Advice Please... - Posted by Laura

Posted by RJ_Indy on October 12, 2001 at 10:37:18:

OK. I needed to read a little further. RJ

Advice Please… - Posted by Laura

Posted by Laura on October 10, 2001 at 16:32:48:

Hi, My partner and I have been interested in the Carlton Sheets style of RE… For a while now we’ve wanted to get into this business as it seems lucrative and quite interesting. Right now life is hectic because my partner is losing his house to foreclosure soon. We started thinking that maybe we could find another home (a fixer upper) to live in using the methods described on this board. We have bad credit and would prefer “no money down”. Can anyone offer legitimate help? We live in the Orlando, FL area. Email Thanks in advance.


Re: Advice Please… - Posted by Jim FL

Posted by Jim FL on October 12, 2001 at 04:22:40:

I just now read your post.
You said you are in the Orlando FL area?
So am I, sort of.
Drop me an e-mail and we can talk.
I MAY be able to help with the house you are in, and also may be able to put you in another home, IF you have some money to use as a downpayment.
We are not allowed to advertise here, so hopefully this will get to you before it is deleted.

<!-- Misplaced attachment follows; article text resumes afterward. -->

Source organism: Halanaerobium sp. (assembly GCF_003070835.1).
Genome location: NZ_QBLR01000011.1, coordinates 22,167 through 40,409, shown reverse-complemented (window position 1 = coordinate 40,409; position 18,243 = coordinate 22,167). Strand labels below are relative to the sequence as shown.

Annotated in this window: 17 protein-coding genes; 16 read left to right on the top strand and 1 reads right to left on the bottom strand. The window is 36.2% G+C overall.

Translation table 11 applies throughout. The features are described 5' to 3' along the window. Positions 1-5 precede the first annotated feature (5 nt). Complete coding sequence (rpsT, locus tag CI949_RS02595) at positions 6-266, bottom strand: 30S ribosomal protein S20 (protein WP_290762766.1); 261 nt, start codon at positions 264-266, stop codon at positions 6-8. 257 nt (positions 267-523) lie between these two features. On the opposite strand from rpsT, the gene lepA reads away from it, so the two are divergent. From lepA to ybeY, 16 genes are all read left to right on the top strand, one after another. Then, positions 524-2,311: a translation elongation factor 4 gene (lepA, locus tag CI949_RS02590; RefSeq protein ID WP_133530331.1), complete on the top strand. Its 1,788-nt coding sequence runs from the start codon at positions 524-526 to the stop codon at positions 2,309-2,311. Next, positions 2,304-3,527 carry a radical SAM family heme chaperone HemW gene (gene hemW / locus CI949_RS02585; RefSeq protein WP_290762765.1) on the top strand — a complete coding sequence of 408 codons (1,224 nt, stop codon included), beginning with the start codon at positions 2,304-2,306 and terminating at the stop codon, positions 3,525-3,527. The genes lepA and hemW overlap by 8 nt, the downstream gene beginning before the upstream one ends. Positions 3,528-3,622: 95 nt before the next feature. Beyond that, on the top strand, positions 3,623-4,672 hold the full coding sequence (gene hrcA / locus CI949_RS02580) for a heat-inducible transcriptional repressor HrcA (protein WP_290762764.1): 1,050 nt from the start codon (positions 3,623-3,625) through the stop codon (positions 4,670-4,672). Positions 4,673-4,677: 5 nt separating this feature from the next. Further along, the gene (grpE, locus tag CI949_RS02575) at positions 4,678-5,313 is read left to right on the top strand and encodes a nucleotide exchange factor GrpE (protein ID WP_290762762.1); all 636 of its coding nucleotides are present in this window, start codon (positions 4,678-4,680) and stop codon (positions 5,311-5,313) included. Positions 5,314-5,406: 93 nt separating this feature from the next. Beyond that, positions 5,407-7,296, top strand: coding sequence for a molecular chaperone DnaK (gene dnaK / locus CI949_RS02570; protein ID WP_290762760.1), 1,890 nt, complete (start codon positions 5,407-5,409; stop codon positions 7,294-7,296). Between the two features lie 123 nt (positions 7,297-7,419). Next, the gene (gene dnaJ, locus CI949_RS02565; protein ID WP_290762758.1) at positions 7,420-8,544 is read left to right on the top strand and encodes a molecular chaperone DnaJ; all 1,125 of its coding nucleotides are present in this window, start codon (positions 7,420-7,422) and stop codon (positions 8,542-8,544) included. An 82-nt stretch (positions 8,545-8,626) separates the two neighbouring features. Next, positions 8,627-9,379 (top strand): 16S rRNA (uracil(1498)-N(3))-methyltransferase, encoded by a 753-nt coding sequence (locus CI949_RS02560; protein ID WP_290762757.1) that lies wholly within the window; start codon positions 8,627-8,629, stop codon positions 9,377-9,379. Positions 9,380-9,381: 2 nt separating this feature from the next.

But, a helping hand is not far away…write me and we’ll see what if anything can be done.
You can reach me at

Take care,
Jim FL

Re: Advice Please… - Posted by JohnBoy

Posted by JohnBoy on October 10, 2001 at 22:42:46:

Since this business involves solving other peoples problem, then your friends problem with facing foreclosure would be a great place to start! People facing foreclosure is a big source for finding properties to buy with little to no money down and having no credit. You already have the property, now all you need to do is solve the problem. Look at your friends property as someone elses property facing the same problem. Only in this case you don’t have to figure out how to buy this one since your friend already owns it. All you need to do is solve the problem by preventing the property from being foreclosed on and actually make some money on this one instead of losing it and ruining their credit!

Give us some details on this property.

What’s it worth?

Does it need any work? If so, what would it cost to get it up to market standards?

If it needs work, what would it be worth after all the work is done?

How much is owed?

How old is the loan?

What is the interest rate on the loan?

How much are the payments?

How much are the taxes?

How many payments are behind?

How much would it cost to reinstate the loan and bring everything current including any late fees and attorney fees owed?

How far along is the foreclosure process? Has a date been set for sheriff’s sale yet?

Re: Advice Please… - Posted by Anne-ND

Posted by Anne-ND on October 10, 2001 at 20:38:15: